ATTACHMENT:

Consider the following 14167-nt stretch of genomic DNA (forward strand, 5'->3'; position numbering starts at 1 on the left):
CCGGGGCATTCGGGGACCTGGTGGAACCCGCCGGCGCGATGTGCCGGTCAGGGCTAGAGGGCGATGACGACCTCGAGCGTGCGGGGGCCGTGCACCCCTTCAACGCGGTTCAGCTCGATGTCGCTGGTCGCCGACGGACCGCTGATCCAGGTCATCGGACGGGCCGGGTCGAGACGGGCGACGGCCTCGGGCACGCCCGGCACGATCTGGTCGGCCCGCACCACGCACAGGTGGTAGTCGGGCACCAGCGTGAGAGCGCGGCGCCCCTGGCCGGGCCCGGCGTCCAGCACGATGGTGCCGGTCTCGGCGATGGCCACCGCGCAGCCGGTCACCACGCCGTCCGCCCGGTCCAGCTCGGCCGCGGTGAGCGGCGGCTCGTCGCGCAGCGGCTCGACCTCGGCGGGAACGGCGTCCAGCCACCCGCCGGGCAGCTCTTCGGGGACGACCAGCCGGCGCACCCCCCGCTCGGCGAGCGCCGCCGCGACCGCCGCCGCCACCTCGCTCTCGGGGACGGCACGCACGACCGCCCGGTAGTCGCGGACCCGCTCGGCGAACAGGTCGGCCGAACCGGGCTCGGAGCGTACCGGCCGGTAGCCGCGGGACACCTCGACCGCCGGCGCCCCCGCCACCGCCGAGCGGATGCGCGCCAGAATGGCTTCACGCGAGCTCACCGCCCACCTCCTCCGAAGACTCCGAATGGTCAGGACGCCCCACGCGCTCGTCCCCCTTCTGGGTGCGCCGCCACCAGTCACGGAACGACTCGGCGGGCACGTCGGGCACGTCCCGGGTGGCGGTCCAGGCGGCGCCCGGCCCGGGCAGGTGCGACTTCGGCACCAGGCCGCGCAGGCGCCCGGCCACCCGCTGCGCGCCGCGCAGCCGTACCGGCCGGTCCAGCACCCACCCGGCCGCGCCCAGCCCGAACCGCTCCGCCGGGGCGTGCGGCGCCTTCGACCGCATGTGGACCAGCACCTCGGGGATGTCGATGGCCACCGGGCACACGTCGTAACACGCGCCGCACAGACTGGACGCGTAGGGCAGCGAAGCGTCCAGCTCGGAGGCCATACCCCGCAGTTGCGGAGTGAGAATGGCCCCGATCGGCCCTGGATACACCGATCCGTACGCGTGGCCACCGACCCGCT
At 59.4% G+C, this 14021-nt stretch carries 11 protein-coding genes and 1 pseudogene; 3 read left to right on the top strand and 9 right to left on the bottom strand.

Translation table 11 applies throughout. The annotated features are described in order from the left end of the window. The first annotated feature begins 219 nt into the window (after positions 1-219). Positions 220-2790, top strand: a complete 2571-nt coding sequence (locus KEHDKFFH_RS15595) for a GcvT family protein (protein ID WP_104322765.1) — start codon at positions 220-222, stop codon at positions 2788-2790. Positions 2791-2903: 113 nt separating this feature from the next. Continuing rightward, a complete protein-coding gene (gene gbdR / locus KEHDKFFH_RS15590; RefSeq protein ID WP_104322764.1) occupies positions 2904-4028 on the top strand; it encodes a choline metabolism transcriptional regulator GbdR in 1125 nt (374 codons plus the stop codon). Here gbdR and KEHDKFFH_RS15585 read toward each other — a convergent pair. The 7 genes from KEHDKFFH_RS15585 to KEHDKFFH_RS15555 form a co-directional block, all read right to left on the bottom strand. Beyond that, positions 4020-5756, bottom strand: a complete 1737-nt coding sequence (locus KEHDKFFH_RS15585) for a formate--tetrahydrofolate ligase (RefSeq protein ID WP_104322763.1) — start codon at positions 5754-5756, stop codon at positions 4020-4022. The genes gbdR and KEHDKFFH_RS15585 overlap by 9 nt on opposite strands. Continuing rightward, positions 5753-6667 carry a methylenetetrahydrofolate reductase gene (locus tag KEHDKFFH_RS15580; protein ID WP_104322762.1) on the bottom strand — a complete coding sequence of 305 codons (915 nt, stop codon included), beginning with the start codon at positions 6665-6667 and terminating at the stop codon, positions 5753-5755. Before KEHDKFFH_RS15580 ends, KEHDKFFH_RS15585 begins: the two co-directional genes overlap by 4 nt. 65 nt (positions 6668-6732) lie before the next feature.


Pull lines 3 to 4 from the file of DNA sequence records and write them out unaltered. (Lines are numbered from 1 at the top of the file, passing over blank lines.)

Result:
At 59.4% G+C, this 14021-nt stretch carries 11 protein-coding genes and 1 pseudogene; 3 read left to right on the top strand and 9 right to left on the bottom strand.

Translation table 11 applies throughout. The annotated features are described in order from the left end of the window. The first annotated feature begins 219 nt into the window (after positions 1-219). Positions 220-2790, top strand: a complete 2571-nt coding sequence (locus KEHDKFFH_RS15595) for a GcvT family protein (protein ID WP_104322765.1) — start codon at positions 220-222, stop codon at positions 2788-2790. Positions 2791-2903: 113 nt separating this feature from the next. Continuing rightward, a complete protein-coding gene (gene gbdR / locus KEHDKFFH_RS15590; RefSeq protein ID WP_104322764.1) occupies positions 2904-4028 on the top strand; it encodes a choline metabolism transcriptional regulator GbdR in 1125 nt (374 codons plus the stop codon). Here gbdR and KEHDKFFH_RS15585 read toward each other — a convergent pair. The 7 genes from KEHDKFFH_RS15585 to KEHDKFFH_RS15555 form a co-directional block, all read right to left on the bottom strand. Beyond that, positions 4020-5756, bottom strand: a complete 1737-nt coding sequence (locus KEHDKFFH_RS15585) for a formate--tetrahydrofolate ligase (RefSeq protein ID WP_104322763.1) — start codon at positions 5754-5756, stop codon at positions 4020-4022. The genes gbdR and KEHDKFFH_RS15585 overlap by 9 nt on opposite strands. Continuing rightward, positions 5753-6667 carry a methylenetetrahydrofolate reductase gene (locus tag KEHDKFFH_RS15580; protein ID WP_104322762.1) on the bottom strand — a complete coding sequence of 305 codons (915 nt, stop codon included), beginning with the start codon at positions 6665-6667 and terminating at the stop codon, positions 5753-5755. Before KEHDKFFH_RS15580 ends, KEHDKFFH_RS15585 begins: the two co-directional genes overlap by 4 nt. 65 nt (positions 6668-6732) lie before the next feature.